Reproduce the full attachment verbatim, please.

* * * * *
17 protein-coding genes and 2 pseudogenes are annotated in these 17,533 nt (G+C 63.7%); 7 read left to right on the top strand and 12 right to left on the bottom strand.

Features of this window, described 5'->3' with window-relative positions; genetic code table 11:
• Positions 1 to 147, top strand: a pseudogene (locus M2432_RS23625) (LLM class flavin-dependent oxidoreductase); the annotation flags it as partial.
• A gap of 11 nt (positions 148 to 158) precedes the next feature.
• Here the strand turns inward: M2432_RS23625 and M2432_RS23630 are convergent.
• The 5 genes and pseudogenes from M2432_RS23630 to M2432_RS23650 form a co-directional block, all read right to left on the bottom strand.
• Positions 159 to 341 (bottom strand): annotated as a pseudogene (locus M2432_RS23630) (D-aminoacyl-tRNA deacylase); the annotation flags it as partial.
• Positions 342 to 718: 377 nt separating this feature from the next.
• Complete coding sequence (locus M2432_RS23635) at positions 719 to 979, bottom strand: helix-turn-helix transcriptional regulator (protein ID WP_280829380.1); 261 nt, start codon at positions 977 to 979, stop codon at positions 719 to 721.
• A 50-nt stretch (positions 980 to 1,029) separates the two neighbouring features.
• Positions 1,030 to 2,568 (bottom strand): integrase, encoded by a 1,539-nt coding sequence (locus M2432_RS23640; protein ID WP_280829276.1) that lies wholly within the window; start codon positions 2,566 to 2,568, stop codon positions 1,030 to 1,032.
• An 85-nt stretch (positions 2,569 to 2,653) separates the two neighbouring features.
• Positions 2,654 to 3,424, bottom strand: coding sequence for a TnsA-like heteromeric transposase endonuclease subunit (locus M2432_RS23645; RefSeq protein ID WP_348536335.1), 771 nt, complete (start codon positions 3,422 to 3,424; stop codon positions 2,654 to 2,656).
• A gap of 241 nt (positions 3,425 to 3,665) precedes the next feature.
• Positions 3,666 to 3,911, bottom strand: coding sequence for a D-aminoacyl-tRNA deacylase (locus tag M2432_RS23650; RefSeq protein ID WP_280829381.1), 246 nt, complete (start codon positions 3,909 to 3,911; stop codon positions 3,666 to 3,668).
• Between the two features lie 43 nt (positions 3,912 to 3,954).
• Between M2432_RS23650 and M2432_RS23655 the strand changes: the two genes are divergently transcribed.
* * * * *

17 protein-coding genes and 2 pseudogenes are annotated in these 17,533 nt (G+C 63.7%); 7 read left to right on the top strand and 12 right to left on the bottom strand.

Features of this window, described 5'->3' with window-relative positions; genetic code table 11:
• Positions 1 to 147, top strand: a pseudogene (locus M2432_RS23625) (LLM class flavin-dependent oxidoreductase); the annotation flags it as partial.
• A gap of 11 nt (positions 148 to 158) precedes the next feature.
• Here the strand turns inward: M2432_RS23625 and M2432_RS23630 are convergent.
• The 5 genes and pseudogenes from M2432_RS23630 to M2432_RS23650 form a co-directional block, all read right to left on the bottom strand.
• Positions 159 to 341 (bottom strand): annotated as a pseudogene (locus M2432_RS23630) (D-aminoacyl-tRNA deacylase); the annotation flags it as partial.
• Positions 342 to 718: 377 nt separating this feature from the next.
• Complete coding sequence (locus M2432_RS23635) at positions 719 to 979, bottom strand: helix-turn-helix transcriptional regulator (protein ID WP_280829380.1); 261 nt, start codon at positions 977 to 979, stop codon at positions 719 to 721.
• A 50-nt stretch (positions 980 to 1,029) separates the two neighbouring features.
• Positions 1,030 to 2,568 (bottom strand): integrase, encoded by a 1,539-nt coding sequence (locus M2432_RS23640; protein ID WP_280829276.1) that lies wholly within the window; start codon positions 2,566 to 2,568, stop codon positions 1,030 to 1,032.
• An 85-nt stretch (positions 2,569 to 2,653) separates the two neighbouring features.
• Positions 2,654 to 3,424, bottom strand: coding sequence for a TnsA-like heteromeric transposase endonuclease subunit (locus M2432_RS23645; RefSeq protein ID WP_348536335.1), 771 nt, complete (start codon positions 3,422 to 3,424; stop codon positions 2,654 to 2,656).
• A gap of 241 nt (positions 3,425 to 3,665) precedes the next feature.
• Positions 3,666 to 3,911, bottom strand: coding sequence for a D-aminoacyl-tRNA deacylase (locus tag M2432_RS23650; RefSeq protein ID WP_280829381.1), 246 nt, complete (start codon positions 3,909 to 3,911; stop codon positions 3,666 to 3,668).
• Between the two features lie 43 nt (positions 3,912 to 3,954).
• Between M2432_RS23650 and M2432_RS23655 the strand changes: the two genes are divergently transcribed.